- "IUCN Red List version 2012.2: Table 2: Changes in numbers of species in the threatened categories (CR, EN, VU) from 1996 to 2012 (IUCN Red List version 2012.2) for the major taxonomic groups on the Red List" (PDF). IUCN. 2012. Retrieved 2012-12-31.
- "NatureServe Conservation Status". NatureServe. April 2007. Retrieved 2 June 2012.
- "Red List Overview". IUCN. February 2011. Retrieved 2 June 2012.
- "Threatened Species". Conservation and Wildlife. Retrieved 2 June 2012.[dead link]
- "The Tiger". Sundarbans Tiger Project. Retrieved 2 June 2012.
- Abramov, A., Belant, J. & Wozencraft, C. (2009). "Gulo gulo". IUCN Red List of Threatened Species. Version 2009.2. International Union for Conservation of Nature. Retrieved 2010-01-25.
- Courchamp, Franck; Elena Angulo; Philippe Rivalan; Richard J. Hall; Laetitia Signoret; Leigh Bull; Yves Meinard. "Rarity Value and Species Extinction: The Anthropogenic Allee Effect". PLoS Biology. Retrieved 2006-12-19.
- Dharmananda, Subhuti. "Endangered Species issues affecting turtles and tortoises used in Chinese medicine.". Institute for Traditional Medicine, Portland, Oregon. Retrieved 2006-12-19.
- "Shoot, Shovel and Shut Up". Reasononline. Reason Magazine. 2003-12-31. Retrieved 2006-12-23.
- "USFWS Threatened and Endangered Species System (TESS)". U. S. Fish & Wildlife Service. Retrieved 2007-08-06.
- Success Stories for Endangered Species Act
- Freedman, Bill (2008). "Endangered species". Gale. 4th ed.
- Chiras, Daniel D. (2011). "Invader Species". Grolier. Online.
- "Captive Breeding Populations - National Zoo| FONZ". Nationalzoo.si.edu. Retrieved 2009-12-06.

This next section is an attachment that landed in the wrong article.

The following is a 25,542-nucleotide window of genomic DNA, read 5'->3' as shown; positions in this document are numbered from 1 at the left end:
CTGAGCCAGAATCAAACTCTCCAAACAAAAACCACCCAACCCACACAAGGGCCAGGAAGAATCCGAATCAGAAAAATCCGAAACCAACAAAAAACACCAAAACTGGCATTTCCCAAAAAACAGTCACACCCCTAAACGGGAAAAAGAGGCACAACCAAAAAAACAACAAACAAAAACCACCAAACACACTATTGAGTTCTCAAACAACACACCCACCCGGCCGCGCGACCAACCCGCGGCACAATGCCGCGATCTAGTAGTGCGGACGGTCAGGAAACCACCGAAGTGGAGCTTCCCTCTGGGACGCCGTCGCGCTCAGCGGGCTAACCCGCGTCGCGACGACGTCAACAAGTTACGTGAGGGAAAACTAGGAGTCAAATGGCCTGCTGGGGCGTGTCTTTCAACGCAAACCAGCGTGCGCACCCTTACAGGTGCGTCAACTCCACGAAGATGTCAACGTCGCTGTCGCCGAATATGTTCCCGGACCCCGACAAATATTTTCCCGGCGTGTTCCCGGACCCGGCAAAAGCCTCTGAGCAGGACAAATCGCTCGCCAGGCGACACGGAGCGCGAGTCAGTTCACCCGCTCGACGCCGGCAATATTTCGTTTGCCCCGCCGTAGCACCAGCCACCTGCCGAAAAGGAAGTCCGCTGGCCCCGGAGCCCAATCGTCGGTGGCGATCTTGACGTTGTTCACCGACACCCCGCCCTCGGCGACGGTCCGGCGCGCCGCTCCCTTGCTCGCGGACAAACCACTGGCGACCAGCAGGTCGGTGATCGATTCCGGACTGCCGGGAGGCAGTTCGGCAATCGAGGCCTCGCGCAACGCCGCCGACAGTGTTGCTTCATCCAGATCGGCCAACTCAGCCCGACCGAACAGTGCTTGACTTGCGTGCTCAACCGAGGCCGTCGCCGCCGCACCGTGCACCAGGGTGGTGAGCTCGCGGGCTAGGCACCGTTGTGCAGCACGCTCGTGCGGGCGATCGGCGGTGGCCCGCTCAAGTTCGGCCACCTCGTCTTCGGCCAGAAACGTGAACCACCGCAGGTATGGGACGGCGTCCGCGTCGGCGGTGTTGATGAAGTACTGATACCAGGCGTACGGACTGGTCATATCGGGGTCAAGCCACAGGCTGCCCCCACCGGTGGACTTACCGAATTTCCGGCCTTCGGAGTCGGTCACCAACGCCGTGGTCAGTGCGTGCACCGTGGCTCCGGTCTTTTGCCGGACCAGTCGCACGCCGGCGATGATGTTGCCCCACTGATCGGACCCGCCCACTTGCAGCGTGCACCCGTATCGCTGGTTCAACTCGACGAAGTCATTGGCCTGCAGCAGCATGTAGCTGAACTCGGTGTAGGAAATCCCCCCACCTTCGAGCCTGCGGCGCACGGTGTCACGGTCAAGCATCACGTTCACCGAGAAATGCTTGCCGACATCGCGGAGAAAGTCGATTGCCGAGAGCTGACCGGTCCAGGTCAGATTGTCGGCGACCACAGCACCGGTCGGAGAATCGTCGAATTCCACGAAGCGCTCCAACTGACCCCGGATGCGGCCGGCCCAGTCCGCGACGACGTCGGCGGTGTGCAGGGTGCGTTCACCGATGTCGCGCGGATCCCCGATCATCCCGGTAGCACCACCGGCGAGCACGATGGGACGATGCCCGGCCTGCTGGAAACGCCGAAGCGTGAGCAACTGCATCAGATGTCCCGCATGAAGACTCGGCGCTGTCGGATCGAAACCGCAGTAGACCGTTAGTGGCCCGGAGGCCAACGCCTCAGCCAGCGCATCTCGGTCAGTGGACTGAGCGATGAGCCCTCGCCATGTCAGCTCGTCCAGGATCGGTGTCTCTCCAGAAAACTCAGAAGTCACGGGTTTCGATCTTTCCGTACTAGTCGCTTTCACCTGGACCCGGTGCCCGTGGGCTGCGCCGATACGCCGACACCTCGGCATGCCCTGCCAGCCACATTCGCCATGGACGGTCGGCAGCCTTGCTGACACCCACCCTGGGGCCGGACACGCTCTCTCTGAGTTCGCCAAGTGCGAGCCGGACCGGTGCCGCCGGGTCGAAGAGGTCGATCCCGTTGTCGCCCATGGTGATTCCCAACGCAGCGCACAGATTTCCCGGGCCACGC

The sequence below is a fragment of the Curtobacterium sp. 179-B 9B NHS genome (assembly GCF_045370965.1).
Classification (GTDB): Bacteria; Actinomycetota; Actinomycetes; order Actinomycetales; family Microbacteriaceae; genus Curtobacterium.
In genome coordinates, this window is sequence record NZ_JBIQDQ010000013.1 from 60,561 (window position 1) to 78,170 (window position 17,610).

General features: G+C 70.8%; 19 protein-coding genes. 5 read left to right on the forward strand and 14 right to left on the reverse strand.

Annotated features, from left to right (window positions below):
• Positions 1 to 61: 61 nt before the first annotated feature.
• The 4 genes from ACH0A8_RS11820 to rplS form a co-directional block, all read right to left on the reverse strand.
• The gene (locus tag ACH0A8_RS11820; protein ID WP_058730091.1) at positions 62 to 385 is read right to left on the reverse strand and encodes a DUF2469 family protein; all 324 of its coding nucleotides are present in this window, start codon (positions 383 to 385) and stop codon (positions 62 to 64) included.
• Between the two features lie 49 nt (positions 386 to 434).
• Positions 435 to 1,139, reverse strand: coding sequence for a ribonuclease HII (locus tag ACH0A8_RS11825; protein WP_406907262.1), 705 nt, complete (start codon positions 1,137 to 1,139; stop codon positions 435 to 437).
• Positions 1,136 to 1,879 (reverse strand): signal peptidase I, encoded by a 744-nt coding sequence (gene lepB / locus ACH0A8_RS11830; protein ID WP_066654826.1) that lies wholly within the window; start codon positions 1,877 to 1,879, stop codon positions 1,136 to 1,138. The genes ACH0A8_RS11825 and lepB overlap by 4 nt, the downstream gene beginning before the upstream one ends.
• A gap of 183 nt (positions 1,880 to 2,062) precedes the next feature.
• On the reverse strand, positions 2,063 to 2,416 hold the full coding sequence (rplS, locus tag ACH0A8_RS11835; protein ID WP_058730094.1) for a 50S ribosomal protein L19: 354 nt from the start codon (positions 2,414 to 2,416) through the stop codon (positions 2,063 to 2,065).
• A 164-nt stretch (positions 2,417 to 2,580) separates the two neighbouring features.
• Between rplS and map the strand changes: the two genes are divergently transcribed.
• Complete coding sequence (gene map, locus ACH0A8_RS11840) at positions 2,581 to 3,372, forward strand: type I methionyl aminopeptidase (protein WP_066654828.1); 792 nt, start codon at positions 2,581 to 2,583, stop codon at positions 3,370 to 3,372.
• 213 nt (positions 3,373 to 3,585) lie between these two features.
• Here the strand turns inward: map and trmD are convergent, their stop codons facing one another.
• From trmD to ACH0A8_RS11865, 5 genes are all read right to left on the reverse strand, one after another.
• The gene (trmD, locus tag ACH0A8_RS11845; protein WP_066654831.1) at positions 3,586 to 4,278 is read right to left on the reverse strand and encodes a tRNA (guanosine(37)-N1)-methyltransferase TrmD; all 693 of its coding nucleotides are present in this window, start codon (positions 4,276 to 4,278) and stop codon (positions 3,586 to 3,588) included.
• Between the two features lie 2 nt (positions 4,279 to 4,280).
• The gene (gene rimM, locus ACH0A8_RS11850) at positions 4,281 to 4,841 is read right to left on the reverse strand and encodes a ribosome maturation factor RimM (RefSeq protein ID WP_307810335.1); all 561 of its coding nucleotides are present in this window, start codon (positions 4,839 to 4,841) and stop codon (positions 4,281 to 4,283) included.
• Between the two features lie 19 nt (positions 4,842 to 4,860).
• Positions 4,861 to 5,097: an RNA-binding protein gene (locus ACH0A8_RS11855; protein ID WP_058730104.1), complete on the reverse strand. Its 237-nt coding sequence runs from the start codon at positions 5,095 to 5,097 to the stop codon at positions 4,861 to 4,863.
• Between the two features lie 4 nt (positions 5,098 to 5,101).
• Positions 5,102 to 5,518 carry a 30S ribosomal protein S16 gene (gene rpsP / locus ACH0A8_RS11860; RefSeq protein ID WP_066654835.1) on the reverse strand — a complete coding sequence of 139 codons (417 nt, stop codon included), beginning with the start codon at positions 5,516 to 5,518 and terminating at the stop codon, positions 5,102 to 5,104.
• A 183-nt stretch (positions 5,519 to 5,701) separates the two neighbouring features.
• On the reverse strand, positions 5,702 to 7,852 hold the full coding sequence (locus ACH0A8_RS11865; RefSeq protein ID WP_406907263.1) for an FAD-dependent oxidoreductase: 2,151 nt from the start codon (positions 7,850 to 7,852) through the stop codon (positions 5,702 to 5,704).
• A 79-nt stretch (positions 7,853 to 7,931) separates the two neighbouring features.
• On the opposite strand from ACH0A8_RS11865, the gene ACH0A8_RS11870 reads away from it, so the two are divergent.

- He's black, and he's back! Private enterprise saves southern Africa's rhino from extinction, The Independent, June 17, 2008
- Shi, Haitao; Parham, James F.; Fan, Zhiyong; Hong, Meiling; Yin, Feng (2008-01-01). "Evidence for the massive scale of turtle farming in China". Oryx 42 (Cambridge University Press). pp. 147–150. doi:10.1017/S0030605308000562. Retrieved 2009-12-26.
- "Turtle farms threaten rare species, experts say". Fish Farmer, 30 March 2007. Their source is an article by James Parham, Shi Haitao, and two other authors, published in Feb 2007 in the journal Conservation Biology
- The Top 10 Everything of 2009: Top 10 Scientific Discoveries: 5. Breeding Tuna on Land, Time magazine, December 8, 2009
- Glenn, C. R. 2006. "Earth's Endangered Creatures".
- Ishwaran, N., & Erdelen, W. (2005, May). Biodiversity Futures, Frontiers in Ecology and the Environment, 3(4), 179.
- Kotiaho, J. S., Kaitala, V., Komonen, A., Päivinen, J. P., & Ehrlich, P. R. (2005, February 8). Predicting the Risk of Extinction from Shared Ecological Characteristics, proceedings of the National Academy of Sciences of the United States of America, 102(6), 1963-1967.
- Minteer, B. A., & Collins, J. P. (2005, August). Why we need an "Ecological Ethics", Frontiers in Ecology and the Environment, 3(6), 332-337.
- Raloff, J. (2006, August 5). Preserving Paradise, Science News, 170(6), 92.
- Wilcove, D. S., & Master L. L. (2008, October). How Many Endangered Species are there in the United States? Frontiers in Ecology and the Environment, 3(8), 414-420.
- Freedman, Bill. "Endangered species." Gale Encyclopedia of Science. Ed. K. Lee Lerner and Brenda Wilmoth Lerner. 4th ed. Detroit: Gale Group, 2008. Discovering Collection. Gale.
- Chiras, Daniel D. "Invader Species." Grolier Multimedia Encyclopedia. Grolier Online, 2011.
- "Endangered Species." Current Issues: Macmillian Social Science Library. Detroit: Gale, 2010.
- List of species with the category Endangered as identified by the IUCN Red List of Threatened Species
- Endangered Species from UCB Libraries GovPubs
- Endangered Species & Wetlands Report Independent print and online newsletter covering the ESA, wetlands and regulatory takings.
- USFWS numerical summary of listed species in US and elsewhere